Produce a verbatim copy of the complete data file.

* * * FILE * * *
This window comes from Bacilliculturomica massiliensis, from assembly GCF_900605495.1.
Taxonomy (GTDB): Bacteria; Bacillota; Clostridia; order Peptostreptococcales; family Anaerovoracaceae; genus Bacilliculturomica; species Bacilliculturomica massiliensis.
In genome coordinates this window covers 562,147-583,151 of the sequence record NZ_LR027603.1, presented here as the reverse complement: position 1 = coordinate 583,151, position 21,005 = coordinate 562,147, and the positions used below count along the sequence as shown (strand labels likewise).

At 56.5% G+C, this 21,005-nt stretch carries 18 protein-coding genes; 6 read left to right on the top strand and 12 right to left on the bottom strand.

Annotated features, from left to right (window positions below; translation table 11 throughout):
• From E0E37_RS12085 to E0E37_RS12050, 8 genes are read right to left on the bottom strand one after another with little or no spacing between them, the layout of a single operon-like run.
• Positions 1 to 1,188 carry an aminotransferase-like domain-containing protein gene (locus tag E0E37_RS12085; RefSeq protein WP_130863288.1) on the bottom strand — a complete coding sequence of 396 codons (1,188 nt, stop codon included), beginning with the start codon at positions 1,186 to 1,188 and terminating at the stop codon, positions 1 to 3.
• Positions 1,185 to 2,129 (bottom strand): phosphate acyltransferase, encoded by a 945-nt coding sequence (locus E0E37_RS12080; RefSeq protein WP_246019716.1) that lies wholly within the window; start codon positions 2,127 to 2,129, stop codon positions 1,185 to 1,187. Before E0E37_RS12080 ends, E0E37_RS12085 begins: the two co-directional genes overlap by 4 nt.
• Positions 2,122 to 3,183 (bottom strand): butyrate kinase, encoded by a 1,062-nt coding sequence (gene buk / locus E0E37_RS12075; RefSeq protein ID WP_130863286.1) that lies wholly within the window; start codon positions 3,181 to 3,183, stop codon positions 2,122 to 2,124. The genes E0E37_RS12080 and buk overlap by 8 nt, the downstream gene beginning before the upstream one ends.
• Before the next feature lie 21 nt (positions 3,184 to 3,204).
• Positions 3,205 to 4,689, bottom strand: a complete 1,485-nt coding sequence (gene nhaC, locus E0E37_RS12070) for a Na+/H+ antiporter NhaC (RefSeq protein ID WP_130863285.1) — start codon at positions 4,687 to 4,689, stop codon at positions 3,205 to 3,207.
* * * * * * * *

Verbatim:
This window comes from Bacilliculturomica massiliensis, from assembly GCF_900605495.1.
Taxonomy (GTDB): Bacteria; Bacillota; Clostridia; order Peptostreptococcales; family Anaerovoracaceae; genus Bacilliculturomica; species Bacilliculturomica massiliensis.
In genome coordinates this window covers 562,147-583,151 of the sequence record NZ_LR027603.1, presented here as the reverse complement: position 1 = coordinate 583,151, position 21,005 = coordinate 562,147, and the positions used below count along the sequence as shown (strand labels likewise).

At 56.5% G+C, this 21,005-nt stretch carries 18 protein-coding genes; 6 read left to right on the top strand and 12 right to left on the bottom strand.

Annotated features, from left to right (window positions below; translation table 11 throughout):
• From E0E37_RS12085 to E0E37_RS12050, 8 genes are read right to left on the bottom strand one after another with little or no spacing between them, the layout of a single operon-like run.
• Positions 1 to 1,188 carry an aminotransferase-like domain-containing protein gene (locus tag E0E37_RS12085; RefSeq protein WP_130863288.1) on the bottom strand — a complete coding sequence of 396 codons (1,188 nt, stop codon included), beginning with the start codon at positions 1,186 to 1,188 and terminating at the stop codon, positions 1 to 3.
• Positions 1,185 to 2,129 (bottom strand): phosphate acyltransferase, encoded by a 945-nt coding sequence (locus E0E37_RS12080; RefSeq protein WP_246019716.1) that lies wholly within the window; start codon positions 2,127 to 2,129, stop codon positions 1,185 to 1,187. Before E0E37_RS12080 ends, E0E37_RS12085 begins: the two co-directional genes overlap by 4 nt.
• Positions 2,122 to 3,183 (bottom strand): butyrate kinase, encoded by a 1,062-nt coding sequence (gene buk / locus E0E37_RS12075; RefSeq protein ID WP_130863286.1) that lies wholly within the window; start codon positions 3,181 to 3,183, stop codon positions 2,122 to 2,124. The genes E0E37_RS12080 and buk overlap by 8 nt, the downstream gene beginning before the upstream one ends.
• Before the next feature lie 21 nt (positions 3,184 to 3,204).
• Positions 3,205 to 4,689, bottom strand: a complete 1,485-nt coding sequence (gene nhaC, locus E0E37_RS12070) for a Na+/H+ antiporter NhaC (RefSeq protein ID WP_130863285.1) — start codon at positions 4,687 to 4,689, stop codon at positions 3,205 to 3,207.